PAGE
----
What about Stephen Fry and his blasphemy charge? The fact that Gardai have decided not to prosecute Stephen Fry is, I’m afraid to say, an attack on freedom of speech. How so? It has taken them nearly two years to bring this investigation and they have decided (finally) not to, because they could not find enough people who were offended. Oh really? So, the next time if enough of a posse can be rounded up to be offended then a prosecution might go through? This is inviting mobs to start howling at anything they happen not to like, and then backing this howling with the rule of law. There are a lot of good reasons not to sanction this. Here are some:
If the last few years of internet have taught us anything, it’s this: The sort of mob mentality that allowed behaviors from the gleeful humiliation of transgressors in the medieval village pillory, through to the torturing to death of victims in lynchings, was just lying dormant in human beings. We had not outgrown it—just given it new forms. Twitter pile-ons. Attempts to get people sacked for voicing unpopular opinions. Doxxing. Rape threats. Death threats. Back in 2015, Jon Ronson wrote about this extensively in “So You’ve Been Publicly Shamed”. (9) In this he details, among many others, the case of Justine Sacco, a woman with all of 170 Twitter followers, flying to South Africa. Having penned an easily mis-interpretable joke on Twitter, and now on a long-haul flight, by the time she had landed a gleeful worldwide mob had already got her sacked by a fearful employer. With happy sadism this mob then detailed someone to photograph the look on her face as she emerged in the airport concourse, turned on her phone, and discovered what had been done to her.
That mob mentality is ugly is not exactly news. But there is an even deeper issue here. Over the centuries we have developed mechanisms to allow multiple (perhaps unpopular) voices to be given fair hearings. We do not simply decide answers by a show of hands. Might does not make right. Partly this is a recognition that science and philosophy are not common sense. In many cases discovering what is true or what is wise run counter to common sense. The process might even, perhaps even sometimes should, annoy people. Learning is not always fun. So we protect those that try. If University is to have safe spaces, then it should be safe to be wrong. And, we accept that the process is imperfect, and we build lots of give in the system so that ideas can be explored fairly without individuals fearing for their lives or careers if they happen to misspeak. We do it all according to rules—like boxers having a fair fight rather than a free-for-all. The call of “blasphemy” is a refusal to engage, for fear that you might lose.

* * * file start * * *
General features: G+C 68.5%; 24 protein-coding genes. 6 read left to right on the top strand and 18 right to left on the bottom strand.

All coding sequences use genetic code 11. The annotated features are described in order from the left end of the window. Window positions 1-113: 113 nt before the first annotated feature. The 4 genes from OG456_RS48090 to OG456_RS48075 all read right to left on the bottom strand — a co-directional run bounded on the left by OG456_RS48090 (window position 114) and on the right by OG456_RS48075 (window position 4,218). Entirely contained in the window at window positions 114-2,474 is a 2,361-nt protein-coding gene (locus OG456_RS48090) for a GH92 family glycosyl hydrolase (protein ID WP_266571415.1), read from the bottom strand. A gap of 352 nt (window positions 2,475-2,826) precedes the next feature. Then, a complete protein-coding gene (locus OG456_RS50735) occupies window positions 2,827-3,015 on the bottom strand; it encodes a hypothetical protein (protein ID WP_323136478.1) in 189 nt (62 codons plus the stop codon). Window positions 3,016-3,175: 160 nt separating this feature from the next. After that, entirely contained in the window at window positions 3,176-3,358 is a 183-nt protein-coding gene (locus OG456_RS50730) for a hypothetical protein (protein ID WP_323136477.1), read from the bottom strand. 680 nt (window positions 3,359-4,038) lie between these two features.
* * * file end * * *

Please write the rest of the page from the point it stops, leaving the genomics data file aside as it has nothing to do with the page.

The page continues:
And that is why we have developed mechanisms for dealing with disputes and for protecting minorities. “It’s the will of the people” shout a bunch of people who want to do something horrible. Well, that’s not good enough. There are protections for minorities, and it doesn’t matter a damn if you are in the majority. It gives you no moral authority in enquiry. In the same vein, someone might produce a philosophical piece that unsettles a group of people enough that they pen a long list of them being offended. I’ve got a better idea—why don’t just one of you write something rebutting the arguments. If you can. If you can’t rebut the arguments then “being offended” is no more relevant than “being rich”, or “being short”, or “being from Droitwich”. Nobody cares if you are offended. Offence in itself is not an argument (although exploring why offence is felt or given might be…it depends). Join the argument in civilised fashion or get out of the way. Tuvel was obeying the rules, and attempting to bend language into saying that she committed “violence” and “harm” does damage to the institutions that allow honest inquiry to proceed. She was doing her job. Makes you uncomfortable? Even better.
So—confession time. Stephen Fry might have escaped prosecution for blasphemy because he did not outrage enough people. However, what he said in his interview is pretty standard fare in philosophy. It’s known in the trade as the Problem of Evil. Long argument short—if God can do all things, and is all loving why is the world self-evidently filled with manifest unpleasantness? And, one standard theological response to this thought is the Freewill reply. Once again (very roughly), that God let humans do as they liked and everything went wrong from there.